Bill “Russ” Russell

William Felton Russell holds the title of Most Winningest Player in basketball history. He led his alma mater at the University of San Francisco to 2 NCAA Championships in 1955-56. He then went on to the 1956 Summer Olympics where as captain of the Mens Basketball Team dominated the olympics and beat Russia for the Gold Medal. He then started his NBA career where he and the Boston Celtics went on to win 11 NBA Championships.

Bill excelled in shot blocking and man to man defense, one can actually attribute the success of the Celtics due to those facts. But his niche was in his rebounding ability. Remarkably, for 12 consecutive seasons he had over 1000 rebounds per season for a career total of 21,620. Divide that by a 13 year playing career and that’s a staggering average of 1,663 rebounds per season!

Similar to Jackie Robinson, Russell was the first African-American player to achieve the status of ‘Superstar’ in the NBA.

Through the 1966-69 seasons he served as player/coach making him the first African American NBA Coach as well. For his accomplishments on and off the court, Former President Barack Obama awarded him the Presidential Medal of Freedom in 2011.

He was declared “The Greatest Player in the History of the NBA” by the Professional Basketball Writers Association of America in 1980. Russell made his team mates better players and that eventually trickled down to the league. He raised the bar for defensive play and changed how the game was played because of it. Many speak of his intense competitive nature and his desire to win.

DID YOU KNOW:

  • He went to high school with Baseball Hall of Famer Frank Robinson.
  • Hosted Saturday Night Live on November 3, 1979.
  • Wrote a book in 1979 titled, Second Wind.
  • In 2009 the NBA renamed the Finals MVP Award to the ‘Bill Russell NBA Finals MVP Award.’

ROOKIE CARD OF HALL OF FAMER BILL RUSSELL


1957-58 Topps, Card #77 (shop eBay)

Bill Russell’s first appearance on card board is out of the 1957-58 Topps and is considered his only rookie card. This was Topps first basketball set released. The complete set of 80 cards was distributed in 5-cent packs. A very large portion of this set, 47 to be exact, are considered rookie cards. The photo on this card is not the greatest but I like the dual colored ribbon on the bottom which gives us his name and team. The back of the card I absolutely love! Pure vintage here folks. Check out the guy standing next to the ruler giving us Bill Russell’s height. Also, the backboard image with the card number inside of it on the upper left hand corner of the card. I really miss these types of card backs. This was the first basketball set released by Topps and the only one until 1969.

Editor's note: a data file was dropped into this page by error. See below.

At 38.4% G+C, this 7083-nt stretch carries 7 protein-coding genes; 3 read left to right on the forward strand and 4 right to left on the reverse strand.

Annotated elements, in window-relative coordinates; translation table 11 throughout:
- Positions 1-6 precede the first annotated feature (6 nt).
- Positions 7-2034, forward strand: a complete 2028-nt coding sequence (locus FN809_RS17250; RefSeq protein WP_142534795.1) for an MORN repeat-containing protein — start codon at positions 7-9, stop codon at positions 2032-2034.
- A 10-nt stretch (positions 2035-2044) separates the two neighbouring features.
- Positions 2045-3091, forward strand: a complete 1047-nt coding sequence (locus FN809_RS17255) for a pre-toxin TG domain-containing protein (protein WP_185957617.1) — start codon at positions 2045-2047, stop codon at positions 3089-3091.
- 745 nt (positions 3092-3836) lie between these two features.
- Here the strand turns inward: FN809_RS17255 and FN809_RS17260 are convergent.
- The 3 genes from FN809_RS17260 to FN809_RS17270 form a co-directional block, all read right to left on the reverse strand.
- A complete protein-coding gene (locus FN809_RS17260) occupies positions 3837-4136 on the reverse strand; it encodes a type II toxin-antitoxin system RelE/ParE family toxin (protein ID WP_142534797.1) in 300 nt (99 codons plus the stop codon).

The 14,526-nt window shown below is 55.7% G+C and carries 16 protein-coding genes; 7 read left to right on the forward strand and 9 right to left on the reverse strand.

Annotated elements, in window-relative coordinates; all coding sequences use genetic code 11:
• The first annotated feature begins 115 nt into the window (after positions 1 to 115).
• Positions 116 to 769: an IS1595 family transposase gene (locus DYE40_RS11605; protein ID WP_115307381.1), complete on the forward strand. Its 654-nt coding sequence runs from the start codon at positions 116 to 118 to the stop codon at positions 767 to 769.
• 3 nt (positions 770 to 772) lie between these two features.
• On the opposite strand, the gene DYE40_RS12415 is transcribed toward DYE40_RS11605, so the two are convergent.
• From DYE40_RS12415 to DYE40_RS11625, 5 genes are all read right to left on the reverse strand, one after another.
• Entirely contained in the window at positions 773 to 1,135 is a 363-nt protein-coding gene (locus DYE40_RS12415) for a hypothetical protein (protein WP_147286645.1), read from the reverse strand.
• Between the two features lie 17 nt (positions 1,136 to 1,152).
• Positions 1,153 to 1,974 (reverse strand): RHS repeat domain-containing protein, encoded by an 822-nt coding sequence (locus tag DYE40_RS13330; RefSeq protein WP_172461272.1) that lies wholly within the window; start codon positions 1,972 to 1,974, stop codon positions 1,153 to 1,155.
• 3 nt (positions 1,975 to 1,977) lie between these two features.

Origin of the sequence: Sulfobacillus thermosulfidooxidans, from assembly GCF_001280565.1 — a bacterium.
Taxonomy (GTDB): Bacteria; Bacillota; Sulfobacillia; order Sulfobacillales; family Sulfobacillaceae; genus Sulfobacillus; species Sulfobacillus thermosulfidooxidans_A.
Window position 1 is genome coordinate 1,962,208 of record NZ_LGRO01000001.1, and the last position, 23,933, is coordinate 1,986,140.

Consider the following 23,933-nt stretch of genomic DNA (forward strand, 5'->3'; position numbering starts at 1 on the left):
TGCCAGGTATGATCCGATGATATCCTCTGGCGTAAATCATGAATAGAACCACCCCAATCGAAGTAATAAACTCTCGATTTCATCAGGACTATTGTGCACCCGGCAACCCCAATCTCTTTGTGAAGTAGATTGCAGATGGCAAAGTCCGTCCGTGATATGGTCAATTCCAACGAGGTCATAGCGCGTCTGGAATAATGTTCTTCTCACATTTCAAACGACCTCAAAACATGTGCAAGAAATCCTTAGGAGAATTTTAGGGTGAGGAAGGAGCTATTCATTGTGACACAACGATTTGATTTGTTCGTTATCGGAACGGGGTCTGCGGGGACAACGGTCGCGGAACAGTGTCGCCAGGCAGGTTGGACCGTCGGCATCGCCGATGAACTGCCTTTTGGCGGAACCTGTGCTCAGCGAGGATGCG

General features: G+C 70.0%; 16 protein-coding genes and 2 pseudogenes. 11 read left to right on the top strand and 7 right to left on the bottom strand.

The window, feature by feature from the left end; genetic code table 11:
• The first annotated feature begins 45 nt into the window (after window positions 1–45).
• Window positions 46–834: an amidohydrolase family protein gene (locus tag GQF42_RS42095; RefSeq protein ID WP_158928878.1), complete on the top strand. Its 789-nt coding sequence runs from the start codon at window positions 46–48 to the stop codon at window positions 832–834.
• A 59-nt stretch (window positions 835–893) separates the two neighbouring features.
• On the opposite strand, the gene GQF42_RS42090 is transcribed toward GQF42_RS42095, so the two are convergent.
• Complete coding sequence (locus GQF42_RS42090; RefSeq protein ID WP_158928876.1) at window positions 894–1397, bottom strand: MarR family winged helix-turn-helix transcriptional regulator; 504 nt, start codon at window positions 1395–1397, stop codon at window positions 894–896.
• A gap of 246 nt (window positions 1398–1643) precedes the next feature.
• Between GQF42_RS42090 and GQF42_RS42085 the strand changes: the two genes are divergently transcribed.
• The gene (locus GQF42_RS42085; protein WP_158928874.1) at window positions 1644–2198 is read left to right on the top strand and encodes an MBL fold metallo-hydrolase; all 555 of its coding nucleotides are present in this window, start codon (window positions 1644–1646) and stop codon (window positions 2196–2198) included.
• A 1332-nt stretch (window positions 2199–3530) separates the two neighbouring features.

As of the date of this post low end graded copies (1-3’s) sell between $350-$1,300; mid grade copies (4-6’s) sell for $1450-$3,050 and high end grades (7-8’s) sell in the $15,400-$24,000 range.


1961-62 Fleer, Card #38 (shop eBay)

His second mainstream card is out of the 1961-62 Fleer and is a bit easier on the wallet and easier to find. Although not considered a RC, to collectors this one is the next best thing because there was a three-year void (1958-1960) in which zero basketball sets were released.

As of the date of this post mid grade copies (4-6’s) sell between $120-$270; high end grades (7-9’s) sell in the $430-$4,300 range.


Sources:
Wikipedia contributors, “1950s Topps,” Wikipedia, The Free Encyclopedia, https://en.wikipedia.org/w/index.php?title=1950s_Topps&oldid=781833965 (accessed March 10, 2017).
Wikipedia contributors, “Bill Russell,” Wikipedia, The Free Encyclopedia, https://en.wikipedia.org/w/index.php?title=Bill_Russell&oldid=794180971 (accessed March 10, 2017)
Bill Russell. Digital Image. Did You Know? Accessed March 7, 2017 https://www.pinterest.com/JonMartell7/my-nba-favorit-players/?lp=true
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Victor Roman Sr

I've been collecting for over thirty years. My goal is to inform and inspire collectors of cardboard. I believe there is nothing that holds its value better than rookie cards of Hall of Famers, nor is there anything more rewarding than learning the history of the All-Time Greats. I summarize it this way- LEARN. COLLECT. ENJOY.

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